of us under the Dome you could live just about anywhere you
chose. Well, we looked, but Eric and I didn't have any luck
finding a real maple leaf among the few intact exhibits. "It
must have been something very special," Eric said. "It must have
meant something to our ancestors, back When Times Were Good." He
looked up at me with innocent eyes. "If we could find out what a
maple leaf was, maybe times would be good again."
Who was I to tell him he was dreaming? "You've looked everywhere
there is to look."
"We haven't looked outside of the Dome."
"Outside? There's nothing outside, lad."
"There has to be."
"Why?" I'd never heard such nonsense.
"There just has to be, that's all."
Well, you can't argue with that kind of logic. "Even if there
is," I said, "there's no way to go outside, so that's that."
"Yes there is," said Eric. "Mr. Withers found a door, way up in
North York. It's all rusted shut. If we took some of the tools
from here we might be able to open it."
Well, the boy insisted on going, and I couldn't let him hike all
that way alone, could I? We set out the next day. It'd been
years since I'd been to Dome's edge. They called it Steels
Avenue up there, which seemed an appropriate name for where the
iron Dome touched the ground. Sure enough, there was a door. I
felt sure somebody would have had the good sense to jam it
closed, so I didn't worry when I gave it a healthy pry with a
crowbar. Damned if the thing didn't pop right open. We stepped
There was magic out there. A huge ball of light hung up over our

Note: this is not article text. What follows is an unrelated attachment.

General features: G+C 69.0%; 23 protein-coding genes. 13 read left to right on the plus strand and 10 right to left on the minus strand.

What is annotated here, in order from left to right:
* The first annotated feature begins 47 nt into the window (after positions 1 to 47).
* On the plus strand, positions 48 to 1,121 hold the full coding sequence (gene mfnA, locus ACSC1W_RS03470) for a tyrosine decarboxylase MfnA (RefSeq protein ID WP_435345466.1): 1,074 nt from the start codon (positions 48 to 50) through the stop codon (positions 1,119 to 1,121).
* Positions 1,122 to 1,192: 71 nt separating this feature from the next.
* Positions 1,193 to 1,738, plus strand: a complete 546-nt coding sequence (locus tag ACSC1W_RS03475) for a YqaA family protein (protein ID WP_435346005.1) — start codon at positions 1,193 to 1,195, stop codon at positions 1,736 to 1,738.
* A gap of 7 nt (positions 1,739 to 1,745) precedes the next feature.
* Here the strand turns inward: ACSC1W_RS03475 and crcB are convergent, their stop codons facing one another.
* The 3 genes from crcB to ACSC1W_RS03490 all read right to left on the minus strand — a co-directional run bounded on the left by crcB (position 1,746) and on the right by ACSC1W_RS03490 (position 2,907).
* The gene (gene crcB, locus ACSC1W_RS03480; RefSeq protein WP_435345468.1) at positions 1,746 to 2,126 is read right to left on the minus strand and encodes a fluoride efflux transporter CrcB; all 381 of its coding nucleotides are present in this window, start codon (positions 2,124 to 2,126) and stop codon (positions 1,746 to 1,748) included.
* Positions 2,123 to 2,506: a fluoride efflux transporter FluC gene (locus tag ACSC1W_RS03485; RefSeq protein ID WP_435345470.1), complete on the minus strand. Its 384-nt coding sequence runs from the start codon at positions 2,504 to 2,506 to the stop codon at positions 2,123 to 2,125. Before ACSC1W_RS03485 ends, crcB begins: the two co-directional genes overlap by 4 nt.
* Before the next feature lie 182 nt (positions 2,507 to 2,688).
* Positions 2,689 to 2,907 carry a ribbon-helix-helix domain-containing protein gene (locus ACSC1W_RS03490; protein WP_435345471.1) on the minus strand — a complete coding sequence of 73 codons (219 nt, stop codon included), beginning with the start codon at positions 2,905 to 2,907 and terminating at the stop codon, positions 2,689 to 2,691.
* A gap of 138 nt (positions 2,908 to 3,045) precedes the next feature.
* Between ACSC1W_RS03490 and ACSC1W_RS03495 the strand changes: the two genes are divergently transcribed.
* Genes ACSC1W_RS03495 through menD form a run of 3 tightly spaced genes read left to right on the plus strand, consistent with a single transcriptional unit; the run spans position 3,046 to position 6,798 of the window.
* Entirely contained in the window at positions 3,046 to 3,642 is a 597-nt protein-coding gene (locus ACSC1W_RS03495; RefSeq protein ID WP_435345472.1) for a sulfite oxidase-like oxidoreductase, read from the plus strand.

heads. Tall and proud brown columns stretched as far as the eye
could see. On top they were like frozen fire: orange and red
and yellow. Little things were flying to and fro and they
were singing! Suddenly Eric fell to his knees. "Look,
Mr. Curator! Maple leafs!" There were millions of them,
covering the ground. More fluttered down from above, thin and
veined and beautiful. Eric looked up at me. "This must have
been what it was like When Times Were Good: people living
outside with the maple leafs. I think we should live out here,
Mr. Curator." I laughed and cried and hugged the boy. We turned
our backs on the dome and marched forward.
When it came time to fly a flag over our new town everyone agreed
it should be the maple leaf, forever.
by Terence M. Green
Copyright © 1982 by Terence M. Green
Peter Zendahl was excited. He had been Selected. God, it felt
good. It felt really good.
It had been 15 months since his last Selection. He could live
with that. Everybody else did. But, as everyone knew, one
needed these occasional rewards, these intermittent and
meaningful bouquets of recognition. Not token gestures. Real
gestures. Gestures with the guts left intact, with the challenge
It was the thing that he really liked about his teaching job
this chance to be Selected.